The Chicago Bears offense produced just one offensive touchdown, averaged only 4.9 yards per play, and gained just 274 yards of total offense on Monday. And yet, you could make a case for offensive coordinator Dowell Loggains calling a good game in Mitch Trubisky’s debut.
If you’re in search of silver linings after another close loss, look no further than how Loggains handled Trubisky’s first game. Of the 25 passes Trubisky threw, 21 came out of the shotgun formation – a familiar place for Trubisky who spent his 13-game career as North Carolina’s starter operating in those types of sets. One way to ease Trubisky into a professional offense is to put him in a comfortable place as often as possible. Putting him in the ever-so-familiar shotgun set, then, provided that smooth transition and gave Trubisky a better shot to see the field and process his reads and receiver’s routes.
However, it’s worth noting that Trubisky’s longest pass – a 20-yard touchdown to tight end Zach Miller – came on a play action bootleg that started with Trubisky under center.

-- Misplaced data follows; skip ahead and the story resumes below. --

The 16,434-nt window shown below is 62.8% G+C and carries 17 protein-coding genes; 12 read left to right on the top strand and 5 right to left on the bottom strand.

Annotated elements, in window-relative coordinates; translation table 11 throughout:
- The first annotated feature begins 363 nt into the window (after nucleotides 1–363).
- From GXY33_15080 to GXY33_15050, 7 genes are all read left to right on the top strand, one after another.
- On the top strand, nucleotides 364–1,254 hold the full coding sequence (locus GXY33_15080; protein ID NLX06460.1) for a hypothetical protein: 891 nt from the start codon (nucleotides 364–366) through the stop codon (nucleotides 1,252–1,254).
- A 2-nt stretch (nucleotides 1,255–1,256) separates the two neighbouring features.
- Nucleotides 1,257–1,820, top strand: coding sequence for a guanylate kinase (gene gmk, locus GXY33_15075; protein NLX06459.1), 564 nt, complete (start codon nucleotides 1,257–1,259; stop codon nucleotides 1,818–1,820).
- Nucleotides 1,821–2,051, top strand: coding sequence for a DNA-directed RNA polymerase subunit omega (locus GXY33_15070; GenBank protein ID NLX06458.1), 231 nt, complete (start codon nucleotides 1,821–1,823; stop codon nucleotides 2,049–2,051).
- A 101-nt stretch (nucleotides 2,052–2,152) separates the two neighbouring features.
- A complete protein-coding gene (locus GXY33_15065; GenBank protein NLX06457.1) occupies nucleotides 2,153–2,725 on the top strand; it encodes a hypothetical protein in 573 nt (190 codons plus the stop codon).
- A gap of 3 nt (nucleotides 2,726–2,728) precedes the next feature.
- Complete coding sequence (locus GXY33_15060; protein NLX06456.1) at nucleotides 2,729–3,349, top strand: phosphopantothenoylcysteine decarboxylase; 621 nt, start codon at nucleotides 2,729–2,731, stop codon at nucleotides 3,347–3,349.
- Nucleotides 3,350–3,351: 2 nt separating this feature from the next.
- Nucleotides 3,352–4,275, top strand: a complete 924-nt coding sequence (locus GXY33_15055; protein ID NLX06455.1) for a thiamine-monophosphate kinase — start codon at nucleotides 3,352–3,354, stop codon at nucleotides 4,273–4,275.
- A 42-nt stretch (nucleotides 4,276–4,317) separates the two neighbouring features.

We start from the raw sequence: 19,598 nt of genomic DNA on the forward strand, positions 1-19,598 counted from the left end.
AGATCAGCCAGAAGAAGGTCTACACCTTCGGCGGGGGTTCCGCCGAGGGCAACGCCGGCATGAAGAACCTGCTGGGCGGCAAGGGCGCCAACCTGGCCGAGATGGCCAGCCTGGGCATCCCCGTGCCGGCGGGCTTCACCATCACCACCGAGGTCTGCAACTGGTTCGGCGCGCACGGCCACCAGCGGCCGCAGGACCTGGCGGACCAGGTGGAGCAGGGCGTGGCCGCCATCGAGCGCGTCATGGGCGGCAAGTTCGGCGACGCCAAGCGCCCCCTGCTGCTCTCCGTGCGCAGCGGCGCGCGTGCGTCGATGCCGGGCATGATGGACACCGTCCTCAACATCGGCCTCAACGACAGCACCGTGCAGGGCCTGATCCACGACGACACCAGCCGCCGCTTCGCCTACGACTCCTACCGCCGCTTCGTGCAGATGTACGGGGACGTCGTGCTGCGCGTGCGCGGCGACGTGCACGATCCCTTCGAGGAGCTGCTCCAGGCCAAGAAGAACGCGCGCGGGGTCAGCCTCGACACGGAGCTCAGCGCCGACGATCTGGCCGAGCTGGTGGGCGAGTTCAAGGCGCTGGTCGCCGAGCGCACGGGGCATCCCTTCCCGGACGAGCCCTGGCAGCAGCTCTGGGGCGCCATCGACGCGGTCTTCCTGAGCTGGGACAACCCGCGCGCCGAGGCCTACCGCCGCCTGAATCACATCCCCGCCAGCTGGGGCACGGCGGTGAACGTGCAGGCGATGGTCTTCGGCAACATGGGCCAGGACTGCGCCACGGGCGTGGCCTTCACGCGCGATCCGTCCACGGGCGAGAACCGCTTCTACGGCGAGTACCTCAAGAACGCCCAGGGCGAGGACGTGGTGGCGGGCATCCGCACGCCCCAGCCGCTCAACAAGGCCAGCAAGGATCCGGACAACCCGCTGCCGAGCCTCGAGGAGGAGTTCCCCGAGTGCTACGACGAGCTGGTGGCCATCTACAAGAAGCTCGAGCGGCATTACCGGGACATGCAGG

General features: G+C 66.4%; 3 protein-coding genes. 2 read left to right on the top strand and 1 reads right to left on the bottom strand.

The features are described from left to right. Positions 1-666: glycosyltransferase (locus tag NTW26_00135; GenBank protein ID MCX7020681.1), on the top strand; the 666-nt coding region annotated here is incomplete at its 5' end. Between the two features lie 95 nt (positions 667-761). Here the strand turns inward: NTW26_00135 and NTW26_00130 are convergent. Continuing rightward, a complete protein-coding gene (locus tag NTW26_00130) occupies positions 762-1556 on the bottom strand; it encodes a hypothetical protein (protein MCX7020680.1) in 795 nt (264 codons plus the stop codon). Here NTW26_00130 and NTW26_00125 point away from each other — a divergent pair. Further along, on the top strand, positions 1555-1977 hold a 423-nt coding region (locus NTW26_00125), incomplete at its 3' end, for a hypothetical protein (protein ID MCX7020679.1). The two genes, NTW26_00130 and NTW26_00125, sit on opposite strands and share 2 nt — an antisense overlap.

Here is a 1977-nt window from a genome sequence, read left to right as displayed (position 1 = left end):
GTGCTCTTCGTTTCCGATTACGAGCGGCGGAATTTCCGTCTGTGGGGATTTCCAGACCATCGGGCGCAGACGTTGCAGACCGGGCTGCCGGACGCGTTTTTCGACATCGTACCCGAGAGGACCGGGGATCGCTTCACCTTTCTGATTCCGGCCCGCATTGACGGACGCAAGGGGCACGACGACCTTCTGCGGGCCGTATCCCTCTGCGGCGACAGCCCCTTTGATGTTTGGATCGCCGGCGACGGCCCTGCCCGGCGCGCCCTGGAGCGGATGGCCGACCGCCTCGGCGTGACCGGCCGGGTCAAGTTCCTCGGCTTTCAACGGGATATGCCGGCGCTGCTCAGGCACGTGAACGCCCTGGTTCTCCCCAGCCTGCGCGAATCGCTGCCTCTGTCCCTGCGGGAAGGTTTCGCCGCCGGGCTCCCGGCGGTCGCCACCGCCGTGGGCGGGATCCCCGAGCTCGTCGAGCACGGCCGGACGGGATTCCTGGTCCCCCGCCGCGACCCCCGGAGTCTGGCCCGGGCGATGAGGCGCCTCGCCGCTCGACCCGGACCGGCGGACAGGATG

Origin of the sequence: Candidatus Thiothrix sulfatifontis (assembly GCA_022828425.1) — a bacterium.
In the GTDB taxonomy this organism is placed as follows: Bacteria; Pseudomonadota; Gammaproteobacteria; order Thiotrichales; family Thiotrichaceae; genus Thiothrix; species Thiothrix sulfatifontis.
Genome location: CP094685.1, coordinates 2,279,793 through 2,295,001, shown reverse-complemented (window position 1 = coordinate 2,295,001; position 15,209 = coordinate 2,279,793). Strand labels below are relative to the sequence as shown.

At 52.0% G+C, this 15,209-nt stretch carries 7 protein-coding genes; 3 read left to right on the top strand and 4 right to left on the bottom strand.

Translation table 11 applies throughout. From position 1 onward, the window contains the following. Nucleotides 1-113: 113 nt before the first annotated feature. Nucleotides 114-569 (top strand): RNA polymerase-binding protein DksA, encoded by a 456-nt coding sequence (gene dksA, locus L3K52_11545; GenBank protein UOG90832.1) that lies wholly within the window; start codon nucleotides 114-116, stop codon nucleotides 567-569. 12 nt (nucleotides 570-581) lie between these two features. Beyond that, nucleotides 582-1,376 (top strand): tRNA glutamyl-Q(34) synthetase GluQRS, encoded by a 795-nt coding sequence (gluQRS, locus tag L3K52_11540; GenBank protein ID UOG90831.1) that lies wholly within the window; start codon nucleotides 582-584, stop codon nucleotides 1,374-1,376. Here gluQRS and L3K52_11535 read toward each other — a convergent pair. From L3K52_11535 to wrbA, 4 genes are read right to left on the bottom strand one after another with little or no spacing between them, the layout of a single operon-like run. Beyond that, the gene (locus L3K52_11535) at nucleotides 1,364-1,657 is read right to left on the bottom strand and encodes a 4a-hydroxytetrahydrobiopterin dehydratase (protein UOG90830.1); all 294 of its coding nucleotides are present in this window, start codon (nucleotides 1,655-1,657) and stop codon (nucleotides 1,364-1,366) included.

Play action passes played an integral role in the Bears offense on Monday night, as Nathan Jahnke of Pro Football Focus highlighting Trubisky’s 127.4 passer rating on play action passes compared to 30.8 without play action. Trubisky threw four first downs on play action passes, and would have picked up a fifth if Markus Wheaton’s grab on the sideline wasn’t overturned by replay review. If the Bears continue to show a true commitment to running the football, Trubisky’s numbers throwing out of play action will remain solid and could even stand to get better.
If Loggains is looking for inspiration as he creates a game plan for Sunday’s contest against the Baltimore Ravens, checking out what the Houston Texans are doing with Deshaun Watson is a good place to start. After throwing just five play action passes in his first start against the Cincinnati Bengals, Watson tossed 27 in Weeks 3 and 4. In the team’s Week 4 win against the Titans, Watson completed 6 of 10 play action passes for 119 yards and a passer rating of 141.3 according to Pro Football Focus’ data.
The play action looks haven’t just lead to pretty numbers, they have also allowed for Watson to have more time to throw. The league average time to get off a pass is 2.7 seconds, but play action pass attempts on Watson’s throws have given him an average of 3.4 seconds to get off a throw. Every tick on the clock counts, as we learned when Trubisky was sacked and stripped leading to the Vikings first score.
We saw how throwing on the run off play action created new throwing windows and different launch points for Trubisky. He’ll need those kinds of breaks if he’s going to make the most out of his time running this offense with the weapons he has at his disposal.